Traction is very important to the treatment. Gentle traction is applied to the joint being targeted, opening up the joint and creating space for increased range of motion before taking the limb through the movement pattern — paying attention to the fascia restrictions that may need to be addressed.
FST is not a painful practice. However, you might find the stretching sensation uncomfortable if a joint is really restricted. As we always advise, it’s very important that you speak up if you are in pain or feeling intense stretches beyond your comfort zone.
Following your treatment, you may experience a sense of lightness or of being more open. Like most types of body work, the effects are cumulative. Long-term benefits of FST can include an increased range of motion and muscular balance. While FST can reduce risk or injury and improve muscle function, this type of stretching will decrease compression and impingement in joints.
A number of our trainers at TrainingSpaces offer FST — so don’t hesitate to contact us for more information.
For more information about FST, check out these links:
Video: activekinetix.com, Burnaby / Vancouver
Improve flexibility, reduce stress, boost circulation: don’t forget stretching after a workout
So you’ve finished a workout. You’ve taken an hour for yourself and pounded it out on the treadmill, kept up pace in spin class, or sweated it out lifting weights. It’s time to move on with your day. You take a moment before heading out the studio door. Should you spend time stretching? Do you really need to lie down and pull yourself into a deflated pretzel before removing your sweaty clothes? Is stretching that important?
The answer is yes. Stretching is essential. If you haven’t stretched, you haven’t completed your workout. It’s easy to ignore stretching — especially when you’re in a rush. However, if you aren’t stretching you’re missing the full benefits of your workout.
The most obvious benefit of stretching is improving flexibility and range of motion. This ultimately improves your physical performance and helps reduce risk of injury. In aiding your range of motion, your body requires less energy to make the same movements. This makes future workouts more efficient.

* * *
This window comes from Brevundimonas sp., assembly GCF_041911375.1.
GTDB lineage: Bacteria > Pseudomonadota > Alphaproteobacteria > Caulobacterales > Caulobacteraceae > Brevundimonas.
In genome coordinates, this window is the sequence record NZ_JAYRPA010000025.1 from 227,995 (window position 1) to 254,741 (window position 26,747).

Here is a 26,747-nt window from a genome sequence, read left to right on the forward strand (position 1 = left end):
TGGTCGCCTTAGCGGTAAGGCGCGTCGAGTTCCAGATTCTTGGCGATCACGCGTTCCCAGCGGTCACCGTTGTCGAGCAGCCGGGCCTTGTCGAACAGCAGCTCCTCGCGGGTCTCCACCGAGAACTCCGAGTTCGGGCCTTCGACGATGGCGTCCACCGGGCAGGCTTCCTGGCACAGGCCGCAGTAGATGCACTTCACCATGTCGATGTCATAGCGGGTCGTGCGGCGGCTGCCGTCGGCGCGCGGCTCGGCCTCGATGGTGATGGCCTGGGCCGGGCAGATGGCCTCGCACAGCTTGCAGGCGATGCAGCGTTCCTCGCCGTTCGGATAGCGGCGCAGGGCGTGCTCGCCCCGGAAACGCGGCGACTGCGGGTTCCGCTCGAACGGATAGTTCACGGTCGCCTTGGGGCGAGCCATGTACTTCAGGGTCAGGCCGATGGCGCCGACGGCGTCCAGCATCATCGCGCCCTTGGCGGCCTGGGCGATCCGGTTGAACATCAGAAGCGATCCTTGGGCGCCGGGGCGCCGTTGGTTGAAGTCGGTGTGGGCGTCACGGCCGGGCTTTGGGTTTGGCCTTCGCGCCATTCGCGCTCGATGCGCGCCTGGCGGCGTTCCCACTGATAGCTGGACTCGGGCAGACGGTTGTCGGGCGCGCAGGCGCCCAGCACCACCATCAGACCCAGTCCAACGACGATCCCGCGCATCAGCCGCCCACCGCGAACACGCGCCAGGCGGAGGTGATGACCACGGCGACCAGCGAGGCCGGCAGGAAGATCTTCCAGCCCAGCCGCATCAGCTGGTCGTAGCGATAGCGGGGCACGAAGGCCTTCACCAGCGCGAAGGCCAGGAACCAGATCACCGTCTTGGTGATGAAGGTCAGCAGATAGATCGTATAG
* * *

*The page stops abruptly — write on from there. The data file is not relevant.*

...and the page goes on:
Flexibility isn’t the only benefit from stretching. A 2013 study evaluated how heart attack patients responded to stretching as part of their rehabilitation. Among the findings: regular stretching improves circulation. This increases blood flow to your muscles — which can shorten your recovery time and reduce muscle soreness. If your muscles are already contracted because you haven’t stretched, they will be less effective during exercise. Regular stretching will relax all of your muscles and enable them to be more available during exercise.
The benefits of stretching aren’t purely physical. There are mental advantages as well. Stretching is a great way to alleviate stress. A buildup of stress causes your muscles to contract, making you feel tense and uneasy. It also encourages the release of endorphins, providing a sense of tranquility and euphoria.
Now that we’ve outlined just some of the benefits of stretching, you need to incorporate it into your routine. There are also a number of apps, like lolo fit’s Performance Stretching, that can guide you through a varied routine that you customize based on your workout. Whether it’s stretching with a foam roller or post-running, these apps target the muscle groups that need attention — relieving you of the guesswork associated with determining the best stretch for your activity.
So it’s time to stop thinking of stretching as a luxury and embrace it as a necessity. You’ll feel stronger, more flexible, and happier.